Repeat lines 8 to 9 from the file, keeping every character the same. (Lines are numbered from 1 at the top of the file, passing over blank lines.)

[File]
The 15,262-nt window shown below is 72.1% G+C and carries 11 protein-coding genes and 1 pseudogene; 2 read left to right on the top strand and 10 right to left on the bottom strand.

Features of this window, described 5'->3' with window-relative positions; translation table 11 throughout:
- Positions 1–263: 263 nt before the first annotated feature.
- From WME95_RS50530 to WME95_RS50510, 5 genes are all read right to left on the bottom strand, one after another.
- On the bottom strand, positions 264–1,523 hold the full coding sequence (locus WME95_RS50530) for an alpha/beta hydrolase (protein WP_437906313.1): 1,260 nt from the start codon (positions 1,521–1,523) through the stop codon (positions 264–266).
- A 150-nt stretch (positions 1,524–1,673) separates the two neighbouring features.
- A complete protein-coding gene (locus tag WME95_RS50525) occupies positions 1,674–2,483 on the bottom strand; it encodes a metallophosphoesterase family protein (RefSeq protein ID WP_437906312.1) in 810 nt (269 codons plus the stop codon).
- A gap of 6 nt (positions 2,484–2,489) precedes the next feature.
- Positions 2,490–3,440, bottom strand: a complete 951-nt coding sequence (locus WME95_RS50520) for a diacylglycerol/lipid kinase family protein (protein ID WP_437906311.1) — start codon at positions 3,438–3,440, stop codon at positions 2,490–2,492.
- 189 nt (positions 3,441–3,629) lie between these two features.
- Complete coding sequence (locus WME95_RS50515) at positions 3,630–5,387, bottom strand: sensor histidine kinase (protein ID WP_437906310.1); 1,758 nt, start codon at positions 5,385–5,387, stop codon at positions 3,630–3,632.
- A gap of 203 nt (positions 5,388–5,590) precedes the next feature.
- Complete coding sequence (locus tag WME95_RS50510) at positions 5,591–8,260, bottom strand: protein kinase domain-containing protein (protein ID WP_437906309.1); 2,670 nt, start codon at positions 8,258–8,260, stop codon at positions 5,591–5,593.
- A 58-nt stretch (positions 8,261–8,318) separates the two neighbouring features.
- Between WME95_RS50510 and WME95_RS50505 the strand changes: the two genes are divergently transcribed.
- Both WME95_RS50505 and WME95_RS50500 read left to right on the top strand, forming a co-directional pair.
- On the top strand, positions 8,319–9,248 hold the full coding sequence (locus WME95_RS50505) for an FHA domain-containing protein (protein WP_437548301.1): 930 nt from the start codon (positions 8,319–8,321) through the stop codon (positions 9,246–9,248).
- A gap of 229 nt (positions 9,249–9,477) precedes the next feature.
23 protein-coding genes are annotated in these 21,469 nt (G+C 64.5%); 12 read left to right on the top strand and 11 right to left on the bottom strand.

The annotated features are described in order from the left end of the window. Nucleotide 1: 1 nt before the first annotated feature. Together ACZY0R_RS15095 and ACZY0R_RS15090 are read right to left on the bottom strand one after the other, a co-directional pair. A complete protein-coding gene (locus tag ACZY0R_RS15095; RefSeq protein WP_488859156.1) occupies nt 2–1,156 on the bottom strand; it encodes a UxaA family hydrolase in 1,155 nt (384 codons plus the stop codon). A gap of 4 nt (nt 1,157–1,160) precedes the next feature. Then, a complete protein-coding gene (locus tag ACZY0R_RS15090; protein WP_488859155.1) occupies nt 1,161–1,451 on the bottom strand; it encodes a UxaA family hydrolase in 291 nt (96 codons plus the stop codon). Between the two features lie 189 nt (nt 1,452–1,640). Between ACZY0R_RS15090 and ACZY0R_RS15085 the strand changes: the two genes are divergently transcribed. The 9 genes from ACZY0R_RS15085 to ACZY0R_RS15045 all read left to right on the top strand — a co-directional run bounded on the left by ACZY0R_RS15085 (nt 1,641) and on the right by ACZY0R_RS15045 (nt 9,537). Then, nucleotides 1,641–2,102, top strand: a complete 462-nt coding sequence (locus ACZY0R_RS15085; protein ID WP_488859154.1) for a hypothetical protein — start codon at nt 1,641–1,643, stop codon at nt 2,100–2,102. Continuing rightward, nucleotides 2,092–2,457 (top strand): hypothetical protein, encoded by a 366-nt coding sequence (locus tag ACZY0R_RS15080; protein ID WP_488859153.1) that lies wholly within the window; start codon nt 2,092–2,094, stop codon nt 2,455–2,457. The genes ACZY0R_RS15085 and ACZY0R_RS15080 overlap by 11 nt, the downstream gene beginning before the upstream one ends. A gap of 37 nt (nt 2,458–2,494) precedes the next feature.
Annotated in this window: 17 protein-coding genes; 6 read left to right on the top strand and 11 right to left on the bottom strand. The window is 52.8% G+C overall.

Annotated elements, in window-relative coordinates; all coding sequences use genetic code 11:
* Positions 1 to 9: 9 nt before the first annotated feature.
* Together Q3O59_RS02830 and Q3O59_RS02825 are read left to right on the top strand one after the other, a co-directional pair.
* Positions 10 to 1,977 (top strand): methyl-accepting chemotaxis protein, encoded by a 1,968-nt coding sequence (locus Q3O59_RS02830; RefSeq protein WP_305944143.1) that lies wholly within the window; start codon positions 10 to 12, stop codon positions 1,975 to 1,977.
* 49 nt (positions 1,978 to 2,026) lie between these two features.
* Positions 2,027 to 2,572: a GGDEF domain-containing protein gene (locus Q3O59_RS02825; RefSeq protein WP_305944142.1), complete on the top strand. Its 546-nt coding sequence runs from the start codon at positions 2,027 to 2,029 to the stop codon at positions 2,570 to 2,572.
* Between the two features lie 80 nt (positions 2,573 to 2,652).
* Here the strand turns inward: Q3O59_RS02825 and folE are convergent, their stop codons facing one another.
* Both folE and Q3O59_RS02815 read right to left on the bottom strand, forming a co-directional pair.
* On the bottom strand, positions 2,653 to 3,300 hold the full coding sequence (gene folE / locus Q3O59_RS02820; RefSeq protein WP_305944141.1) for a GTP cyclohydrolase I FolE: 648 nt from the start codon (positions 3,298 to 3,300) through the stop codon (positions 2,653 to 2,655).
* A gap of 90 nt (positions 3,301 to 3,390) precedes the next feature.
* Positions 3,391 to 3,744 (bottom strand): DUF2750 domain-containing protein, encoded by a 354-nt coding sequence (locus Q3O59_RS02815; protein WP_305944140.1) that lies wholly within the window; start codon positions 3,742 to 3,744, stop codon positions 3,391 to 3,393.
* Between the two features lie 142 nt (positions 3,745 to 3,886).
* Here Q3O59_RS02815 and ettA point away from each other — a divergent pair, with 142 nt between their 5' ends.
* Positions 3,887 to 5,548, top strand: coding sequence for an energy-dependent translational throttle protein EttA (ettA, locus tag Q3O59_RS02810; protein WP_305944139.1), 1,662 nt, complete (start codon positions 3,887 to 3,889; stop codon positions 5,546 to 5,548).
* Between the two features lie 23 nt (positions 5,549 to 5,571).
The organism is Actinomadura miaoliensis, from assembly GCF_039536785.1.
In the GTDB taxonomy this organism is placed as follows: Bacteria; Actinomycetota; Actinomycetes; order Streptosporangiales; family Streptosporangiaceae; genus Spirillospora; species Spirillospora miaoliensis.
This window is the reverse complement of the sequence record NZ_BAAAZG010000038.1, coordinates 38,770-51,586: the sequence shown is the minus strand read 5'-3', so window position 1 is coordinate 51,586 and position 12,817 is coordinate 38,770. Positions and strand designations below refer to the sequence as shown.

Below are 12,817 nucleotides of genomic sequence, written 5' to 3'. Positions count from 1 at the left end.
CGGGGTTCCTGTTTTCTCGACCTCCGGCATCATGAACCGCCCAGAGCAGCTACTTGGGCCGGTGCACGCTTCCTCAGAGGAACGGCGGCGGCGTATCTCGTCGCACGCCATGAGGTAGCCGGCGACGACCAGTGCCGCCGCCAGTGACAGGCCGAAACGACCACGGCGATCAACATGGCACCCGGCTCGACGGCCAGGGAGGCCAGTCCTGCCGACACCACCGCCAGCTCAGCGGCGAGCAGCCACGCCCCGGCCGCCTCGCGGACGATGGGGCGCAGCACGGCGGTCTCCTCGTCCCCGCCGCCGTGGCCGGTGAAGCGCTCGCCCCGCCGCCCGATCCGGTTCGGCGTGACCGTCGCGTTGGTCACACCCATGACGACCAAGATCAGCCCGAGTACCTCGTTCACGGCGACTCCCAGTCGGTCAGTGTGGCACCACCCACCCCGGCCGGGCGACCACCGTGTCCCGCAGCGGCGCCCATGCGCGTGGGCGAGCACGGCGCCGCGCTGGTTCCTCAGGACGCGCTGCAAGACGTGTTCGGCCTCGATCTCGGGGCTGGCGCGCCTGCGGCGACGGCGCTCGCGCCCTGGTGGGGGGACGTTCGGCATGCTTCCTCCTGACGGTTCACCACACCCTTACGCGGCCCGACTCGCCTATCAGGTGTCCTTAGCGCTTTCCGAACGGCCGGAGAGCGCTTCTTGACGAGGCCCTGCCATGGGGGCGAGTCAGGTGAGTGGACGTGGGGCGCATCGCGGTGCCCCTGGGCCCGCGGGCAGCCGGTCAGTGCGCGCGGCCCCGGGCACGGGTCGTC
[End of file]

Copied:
- A gap of 6 nt (positions 2,484–2,489) precedes the next feature.
- Positions 2,490–3,440, bottom strand: a complete 951-nt coding sequence (locus WME95_RS50520) for a diacylglycerol/lipid kinase family protein (protein ID WP_437906311.1) — start codon at positions 3,438–3,440, stop codon at positions 2,490–2,492.